All RPGs and Storygames by Tod Foley are now available at DrivethruRPG and RPGnow. Bring these games to your table!
I spent more than 3 years making a project that went nowhere. Today I'm cancelling it, and I'm the happiest I've ever been. - by Dan Aronas
This week's highlights include an overview of a very odd old Mac game, Keita Takahashi on making games in tough times, and a close look at Life Is Strange 2. ...
The more conventions I attend the harder it is to decide how to allocate my limited time among the many amazing people that I want to play with and exciting games I want to try. I typically sign up for convention games months in advance, and I tend to forget what I signed up for until I pick up my tickets. However, each one had something special in the description that put it on the top of my list.
At its core, the art of writing a convention game description is all about establishing expectations. They say brevity is the soul of wit, but it is also a necessity when it comes to writing convention descriptions where the word (or even character) count is extremely limited.Why it Matters
Convention descriptions are less about the setting, rules system, or story that will be told and more about getting the right players to your table. Convention descriptions are less about the setting, rules system, or story that will be told and more about getting the right players to your table. If you have players show up who are a good stylistic fit to the kind of game you run, it will be less work as a facilitator, and everyone is more likely to have a fun experience.
For example; I love the Warhammer 40,000 setting, but there are lots of games one can play in 40k. I gravitate towards intense political intrigue games filled with treachery and social manipulation. Other people may gravitate towards playing a game rooted in tactical combat. Those and other options are available in a Warhammer 40,000 game, hence a convention game description focusing simply on the setting or rules system is not inherently descriptive of the style of play. That’s why writing a convention description is so important.Keywords
One of the easiest and quickest ways to convey the expectation and tone of the game is through keywords, key phrases, or tags in the description. While I typically begin the convention description with 1-2 sentences that are descriptive of the goal or mission the characters will undertake, the keywords are the meat of the convention description.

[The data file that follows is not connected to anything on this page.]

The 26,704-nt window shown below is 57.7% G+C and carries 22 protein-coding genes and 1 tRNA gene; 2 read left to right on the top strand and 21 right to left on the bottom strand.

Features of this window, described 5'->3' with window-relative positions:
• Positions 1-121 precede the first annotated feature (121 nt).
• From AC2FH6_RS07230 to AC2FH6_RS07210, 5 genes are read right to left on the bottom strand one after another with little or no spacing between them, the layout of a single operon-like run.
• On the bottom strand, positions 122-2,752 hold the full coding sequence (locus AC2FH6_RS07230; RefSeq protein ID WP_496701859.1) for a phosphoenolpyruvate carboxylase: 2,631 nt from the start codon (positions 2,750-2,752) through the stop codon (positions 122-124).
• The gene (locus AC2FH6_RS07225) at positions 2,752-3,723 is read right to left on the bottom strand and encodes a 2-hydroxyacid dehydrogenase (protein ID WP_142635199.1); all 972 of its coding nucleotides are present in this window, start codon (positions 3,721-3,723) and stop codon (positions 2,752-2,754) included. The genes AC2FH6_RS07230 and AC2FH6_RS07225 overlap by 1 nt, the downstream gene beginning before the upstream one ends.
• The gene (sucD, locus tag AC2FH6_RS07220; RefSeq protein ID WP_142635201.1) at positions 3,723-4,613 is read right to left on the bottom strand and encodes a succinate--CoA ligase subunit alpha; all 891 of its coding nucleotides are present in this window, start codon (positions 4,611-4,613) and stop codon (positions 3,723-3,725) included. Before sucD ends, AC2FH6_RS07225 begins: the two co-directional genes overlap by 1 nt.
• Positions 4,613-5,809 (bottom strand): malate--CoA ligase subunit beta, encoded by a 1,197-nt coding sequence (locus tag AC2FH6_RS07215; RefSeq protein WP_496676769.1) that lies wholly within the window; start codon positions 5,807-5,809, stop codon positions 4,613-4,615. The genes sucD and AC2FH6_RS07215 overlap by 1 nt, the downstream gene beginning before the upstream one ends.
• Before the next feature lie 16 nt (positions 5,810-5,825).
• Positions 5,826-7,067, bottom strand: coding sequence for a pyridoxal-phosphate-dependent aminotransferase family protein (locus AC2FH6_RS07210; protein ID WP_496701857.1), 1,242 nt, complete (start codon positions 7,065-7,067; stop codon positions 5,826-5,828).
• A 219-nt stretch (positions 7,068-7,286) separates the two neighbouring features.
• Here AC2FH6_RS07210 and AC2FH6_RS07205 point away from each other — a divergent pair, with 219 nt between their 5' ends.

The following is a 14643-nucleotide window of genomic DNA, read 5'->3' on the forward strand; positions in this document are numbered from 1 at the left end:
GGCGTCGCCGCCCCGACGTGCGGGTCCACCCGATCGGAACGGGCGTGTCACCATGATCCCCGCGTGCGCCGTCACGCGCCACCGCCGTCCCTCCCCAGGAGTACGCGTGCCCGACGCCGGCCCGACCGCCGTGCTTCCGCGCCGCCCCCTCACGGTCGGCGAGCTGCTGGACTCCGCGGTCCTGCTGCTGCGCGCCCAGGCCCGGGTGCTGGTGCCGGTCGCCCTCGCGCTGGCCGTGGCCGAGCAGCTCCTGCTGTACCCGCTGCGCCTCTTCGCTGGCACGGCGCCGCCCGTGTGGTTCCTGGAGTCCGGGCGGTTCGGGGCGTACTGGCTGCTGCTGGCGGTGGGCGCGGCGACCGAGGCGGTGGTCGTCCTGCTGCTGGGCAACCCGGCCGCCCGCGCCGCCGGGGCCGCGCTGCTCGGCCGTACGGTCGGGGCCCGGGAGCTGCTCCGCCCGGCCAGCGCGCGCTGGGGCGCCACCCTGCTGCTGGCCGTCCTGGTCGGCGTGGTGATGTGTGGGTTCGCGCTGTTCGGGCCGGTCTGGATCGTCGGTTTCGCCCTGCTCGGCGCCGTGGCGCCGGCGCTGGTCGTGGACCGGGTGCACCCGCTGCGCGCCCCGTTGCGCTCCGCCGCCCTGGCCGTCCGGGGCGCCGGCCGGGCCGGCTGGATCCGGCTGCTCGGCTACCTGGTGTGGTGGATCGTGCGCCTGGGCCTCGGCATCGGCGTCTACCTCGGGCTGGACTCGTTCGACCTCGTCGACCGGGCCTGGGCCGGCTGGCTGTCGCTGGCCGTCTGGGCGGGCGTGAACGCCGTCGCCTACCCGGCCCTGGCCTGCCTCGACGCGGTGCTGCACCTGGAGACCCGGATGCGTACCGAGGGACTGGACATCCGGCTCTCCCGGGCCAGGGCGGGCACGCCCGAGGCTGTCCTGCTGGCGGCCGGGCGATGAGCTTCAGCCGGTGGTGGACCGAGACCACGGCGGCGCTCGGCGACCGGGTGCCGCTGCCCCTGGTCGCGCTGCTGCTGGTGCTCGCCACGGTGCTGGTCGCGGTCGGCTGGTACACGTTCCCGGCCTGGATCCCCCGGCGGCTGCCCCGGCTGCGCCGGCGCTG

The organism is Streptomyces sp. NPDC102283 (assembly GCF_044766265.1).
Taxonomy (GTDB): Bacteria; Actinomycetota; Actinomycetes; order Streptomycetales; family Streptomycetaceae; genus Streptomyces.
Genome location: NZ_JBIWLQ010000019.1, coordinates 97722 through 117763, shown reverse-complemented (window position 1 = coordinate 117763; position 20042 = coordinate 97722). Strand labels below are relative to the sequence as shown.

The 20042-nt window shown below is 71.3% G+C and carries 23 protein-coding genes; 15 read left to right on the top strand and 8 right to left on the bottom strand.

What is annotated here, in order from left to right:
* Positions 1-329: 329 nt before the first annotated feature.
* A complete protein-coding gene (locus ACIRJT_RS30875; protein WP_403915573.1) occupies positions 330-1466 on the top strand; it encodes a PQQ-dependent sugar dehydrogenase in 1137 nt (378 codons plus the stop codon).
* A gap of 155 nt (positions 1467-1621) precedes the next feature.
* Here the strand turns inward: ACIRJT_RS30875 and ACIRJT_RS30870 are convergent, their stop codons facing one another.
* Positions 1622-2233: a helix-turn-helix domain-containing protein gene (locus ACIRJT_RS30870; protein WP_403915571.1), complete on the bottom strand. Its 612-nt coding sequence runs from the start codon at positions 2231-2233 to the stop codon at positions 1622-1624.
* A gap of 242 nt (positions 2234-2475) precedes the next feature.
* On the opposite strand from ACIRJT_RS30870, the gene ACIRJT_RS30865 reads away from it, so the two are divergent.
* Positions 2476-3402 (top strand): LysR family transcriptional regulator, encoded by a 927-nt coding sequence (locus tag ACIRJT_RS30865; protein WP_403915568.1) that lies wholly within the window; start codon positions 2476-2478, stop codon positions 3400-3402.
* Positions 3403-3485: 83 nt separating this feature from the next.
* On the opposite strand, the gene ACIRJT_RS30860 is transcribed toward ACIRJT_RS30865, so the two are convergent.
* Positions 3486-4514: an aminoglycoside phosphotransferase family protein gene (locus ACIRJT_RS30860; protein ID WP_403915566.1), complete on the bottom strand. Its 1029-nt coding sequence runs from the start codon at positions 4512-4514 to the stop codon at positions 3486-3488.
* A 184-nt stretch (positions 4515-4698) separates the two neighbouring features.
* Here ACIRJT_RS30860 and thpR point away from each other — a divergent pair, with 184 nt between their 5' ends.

I use keywords to convey not only the type of game I want to run, but also the style of players I think will thrive in a session I am running. The trick to an exceptional convention game is not about having the best plot, it is about having players that will respond to and embrace the experience the session provides. In short, the purpose of the convention description it to attract people who will have the most enjoyment, satisfaction, and fun during the game session.
Here are some examples of keywords and phrases that I have used.
- The core experience: Roleplay heavy, rules light. Tactical combat. Puzzle game. Learn to play.
- Tone of the game: Dark Fantasy, Horror, Pulp Adventure, Sci Fi, Four Color Superheroes, Space Opera.
- System and Setting: Warhammer 40,000 RPG Wrath & Glory/Dark Imperium, Savage Worlds Deluxe/Deadlands Noir, AD&D 2nd Edition/Dragonlance, Gumshoe/Harlem Unbound etc.
- Player familiarity: Rules taught/characters provided, beginners welcome. System experience preferred. System expertise required.
- Maturity of the players: All ages welcome, teen 13+, mature players 18+
- Important callouts: Play with the designer! Role Playing or creative writing experience preferred. Organized play/bring a character level 4-6. Emotionally intense/heavy subject matter.
It is most important to relay the core experience, but after that prioritize the keyword categories that are most descriptive of what you are trying to communicate. Skip any categories that aren’t useful to you or your specific game event.
For example, if your game is like Whose Line Is It Anyway where everything is made up and the points don’t matter, it may not be meaningful to spend your valuable word count on describing the rules system or setting. Ask yourself what kind of signals your are sending when you highlight certain features of your game and who will focus on those signals. If the game session uses a popular rules system like Pathfinder but your game won’t be the typical Pathfinder experience I don’t think it is helpful to call out the system. There are people who are going to see that system and sign up immediately regardless of what else the description might say, and that does not set the player or the GM up for success.Establishing Appropriate Expectations
For me, the mark of a good convention game is much like an end of year review; did the game meet or exceed my expectations? Perhaps it’s my analytical nature, but a significant amount of my “fun” relates to whether or not the game facilitator clearly defined what the game’s core experience will be and whether or not they deliver on that promise.
I think this is true of nearly every form of entertainment and media. When a movie trailer sets my expectations, they have set the bar they must overcome for me to fully enjoy it. When advertisements or word of mouth recommendations oversell or misalign my expectations to what the core experience is, I often feel dissatisfied. When a facilitator sets expectations and delivers on them the players are more likely to feel the “payoff” when the story arc is completed. (Give the people what they want!)The Bait and Switch